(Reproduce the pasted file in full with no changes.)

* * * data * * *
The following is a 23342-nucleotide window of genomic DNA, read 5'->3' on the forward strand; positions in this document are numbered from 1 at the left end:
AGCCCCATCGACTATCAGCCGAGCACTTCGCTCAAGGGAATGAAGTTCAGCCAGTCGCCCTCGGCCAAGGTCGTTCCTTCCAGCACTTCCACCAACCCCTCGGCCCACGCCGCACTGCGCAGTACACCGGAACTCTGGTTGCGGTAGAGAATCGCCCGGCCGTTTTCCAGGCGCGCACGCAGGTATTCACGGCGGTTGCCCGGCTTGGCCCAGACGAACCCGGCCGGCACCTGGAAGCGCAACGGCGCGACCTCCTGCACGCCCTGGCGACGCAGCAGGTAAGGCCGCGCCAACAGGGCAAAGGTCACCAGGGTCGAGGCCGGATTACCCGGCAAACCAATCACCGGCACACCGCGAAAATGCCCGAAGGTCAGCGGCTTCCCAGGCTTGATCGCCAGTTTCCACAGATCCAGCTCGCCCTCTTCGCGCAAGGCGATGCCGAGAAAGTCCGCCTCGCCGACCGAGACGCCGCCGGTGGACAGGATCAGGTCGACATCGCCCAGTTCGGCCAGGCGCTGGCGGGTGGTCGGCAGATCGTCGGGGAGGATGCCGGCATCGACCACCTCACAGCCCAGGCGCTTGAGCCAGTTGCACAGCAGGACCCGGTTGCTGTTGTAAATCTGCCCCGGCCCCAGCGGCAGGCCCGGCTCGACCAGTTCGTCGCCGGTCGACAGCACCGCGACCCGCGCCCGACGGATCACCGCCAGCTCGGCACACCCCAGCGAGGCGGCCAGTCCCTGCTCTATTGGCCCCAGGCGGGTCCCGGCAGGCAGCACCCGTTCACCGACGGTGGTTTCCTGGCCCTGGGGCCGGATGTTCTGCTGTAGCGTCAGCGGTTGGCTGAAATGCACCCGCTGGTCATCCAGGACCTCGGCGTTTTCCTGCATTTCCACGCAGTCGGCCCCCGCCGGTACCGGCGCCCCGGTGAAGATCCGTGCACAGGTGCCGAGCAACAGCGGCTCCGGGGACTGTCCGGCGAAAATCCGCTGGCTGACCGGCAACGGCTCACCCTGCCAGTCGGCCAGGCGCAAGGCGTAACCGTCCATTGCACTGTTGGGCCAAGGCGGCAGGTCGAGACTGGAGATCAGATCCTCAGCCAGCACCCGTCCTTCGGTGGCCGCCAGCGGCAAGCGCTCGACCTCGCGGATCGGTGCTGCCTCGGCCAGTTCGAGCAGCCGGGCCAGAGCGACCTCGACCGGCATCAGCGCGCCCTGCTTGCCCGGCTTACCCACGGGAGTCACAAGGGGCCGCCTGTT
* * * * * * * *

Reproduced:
The following is a 23342-nucleotide window of genomic DNA, read 5'->3' on the forward strand; positions in this document are numbered from 1 at the left end:
AGCCCCATCGACTATCAGCCGAGCACTTCGCTCAAGGGAATGAAGTTCAGCCAGTCGCCCTCGGCCAAGGTCGTTCCTTCCAGCACTTCCACCAACCCCTCGGCCCACGCCGCACTGCGCAGTACACCGGAACTCTGGTTGCGGTAGAGAATCGCCCGGCCGTTTTCCAGGCGCGCACGCAGGTATTCACGGCGGTTGCCCGGCTTGGCCCAGACGAACCCGGCCGGCACCTGGAAGCGCAACGGCGCGACCTCCTGCACGCCCTGGCGACGCAGCAGGTAAGGCCGCGCCAACAGGGCAAAGGTCACCAGGGTCGAGGCCGGATTACCCGGCAAACCAATCACCGGCACACCGCGAAAATGCCCGAAGGTCAGCGGCTTCCCAGGCTTGATCGCCAGTTTCCACAGATCCAGCTCGCCCTCTTCGCGCAAGGCGATGCCGAGAAAGTCCGCCTCGCCGACCGAGACGCCGCCGGTGGACAGGATCAGGTCGACATCGCCCAGTTCGGCCAGGCGCTGGCGGGTGGTCGGCAGATCGTCGGGGAGGATGCCGGCATCGACCACCTCACAGCCCAGGCGCTTGAGCCAGTTGCACAGCAGGACCCGGTTGCTGTTGTAAATCTGCCCCGGCCCCAGCGGCAGGCCCGGCTCGACCAGTTCGTCGCCGGTCGACAGCACCGCGACCCGCGCCCGACGGATCACCGCCAGCTCGGCACACCCCAGCGAGGCGGCCAGTCCCTGCTCTATTGGCCCCAGGCGGGTCCCGGCAGGCAGCACCCGTTCACCGACGGTGGTTTCCTGGCCCTGGGGCCGGATGTTCTGCTGTAGCGTCAGCGGTTGGCTGAAATGCACCCGCTGGTCATCCAGGACCTCGGCGTTTTCCTGCATTTCCACGCAGTCGGCCCCCGCCGGTACCGGCGCCCCGGTGAAGATCCGTGCACAGGTGCCGAGCAACAGCGGCTCCGGGGACTGTCCGGCGAAAATCCGCTGGCTGACCGGCAACGGCTCACCCTGCCAGTCGGCCAGGCGCAAGGCGTAACCGTCCATTGCACTGTTGGGCCAAGGCGGCAGGTCGAGACTGGAGATCAGATCCTCAGCCAGCACCCGTCCTTCGGTGGCCGCCAGCGGCAAGCGCTCGACCTCGCGGATCGGTGCTGCCTCGGCCAGTTCGAGCAGCCGGGCCAGAGCGACCTCGACCGGCATCAGCGCGCCCTGCTTGCCCGGCTTACCCACGGGAGTCACAAGGGGCCGCCTGTT